Lewis was, I’m told, “fucking furious”, and according to Kevin Schofield over at PoliticsHome, is said to have “punched a wall” in anger at the change. The finger of blame is being pointed at Jeremy Corbyn’s press chief, Seumas Milne.

What’s going on? The important political context is the finely-balanced struggle for power on Labour’s ruling national executive committee, which has tilted away from Corbyn after conference passed a resolution to give the leaders of the Welsh and Scottish parties the right to appoint a representative each to the body. (Corbyn, as leader, has the right to appoint three.)  

One of Corbyn’s more resolvable headaches on the NEC is the GMB, who are increasingly willing to challenge  the Labour leader, and who represent many of the people employed making the submarines themselves. An added source of tension in all this is that the GMB and Unite compete with one another for members in the nuclear industry, and that being seen to be the louder defender of their workers’ interests has proved a good recruiting agent for the GMB in recent years. 

Strike a deal with the GMB over Trident, and it could make passing wider changes to the party rulebook through party conference significantly easier. (Not least because the GMB also accounts for a large chunk of the trade union delegates on the conference floor.) 

So what happened? My understanding is that Milne was not freelancing but acting on clear instruction. Although Team Corbyn are well aware a nuclear deal could ease the path for the wider project, they also know that trying to get Corbyn to strike a pose he doesn’t agree with is a self-defeating task.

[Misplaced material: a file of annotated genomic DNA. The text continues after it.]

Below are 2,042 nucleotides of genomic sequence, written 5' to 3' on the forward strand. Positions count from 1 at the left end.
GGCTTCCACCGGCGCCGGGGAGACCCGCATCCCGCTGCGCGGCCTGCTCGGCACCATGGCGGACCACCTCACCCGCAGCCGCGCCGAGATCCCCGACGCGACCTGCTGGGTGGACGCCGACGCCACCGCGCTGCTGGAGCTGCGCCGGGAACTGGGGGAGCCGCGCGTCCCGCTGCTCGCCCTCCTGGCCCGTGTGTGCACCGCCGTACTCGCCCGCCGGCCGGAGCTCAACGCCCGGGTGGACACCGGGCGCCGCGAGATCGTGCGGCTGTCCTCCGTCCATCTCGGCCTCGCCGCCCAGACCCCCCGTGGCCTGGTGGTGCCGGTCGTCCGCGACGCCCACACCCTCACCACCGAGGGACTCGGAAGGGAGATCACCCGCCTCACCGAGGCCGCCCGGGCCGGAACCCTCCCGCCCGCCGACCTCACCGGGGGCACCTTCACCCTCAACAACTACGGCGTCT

“Jeremy’s biggest strength,” a senior ally of his told me, “is that you absolutely cannot get him to say something he doesn’t believe, and without that, he wouldn’t be leader. But it can make it harder for him to be the leader.”

Corbyn is also of the generation – as are John McDonnell and Diane Abbott – for whom going soft on Trident was symptomatic of Neil Kinnock’s rightward turn. Going easy on this issue was always going be nothing doing. 

There are three big winners in all this. The first, of course, are Corbyn’s internal opponents, who will continue to feel the benefits of the GMB’s support. The second is Iain McNicol, formerly of the GMB. While he enjoys the protection of the GMB, there simply isn’t a majority on the NEC to be found to get rid of him. Corbyn’s inner circle have been increasingly certain they cannot remove McNicol and will insead have to go around him, but this confirms it.

But the third big winner is Lewis. In his praise for NATO – dubbing it a “socialist” organisation, a reference to the fact the Attlee government were its co-creators – and in his rebuffed attempt to park the nuclear issue, he is making himeslf the natural home for those in Labour who agree with Corbyn on the economics but fear that on security issues he is dead on arrival with the electorate.  That position probably accounts for at least 40 per cent of the party membership and around 100 MPs. 

If tomorrow’s Labour party belongs to a figure who has remained in the trenches with Corbyn – which, in my view, is why Emily Thornberry remains worth a bet too – then Clive Lewis has done his chances after 2020 no small amount of good. 

Stephen Bush is special correspondent at the New Statesman. He usually writes about politics.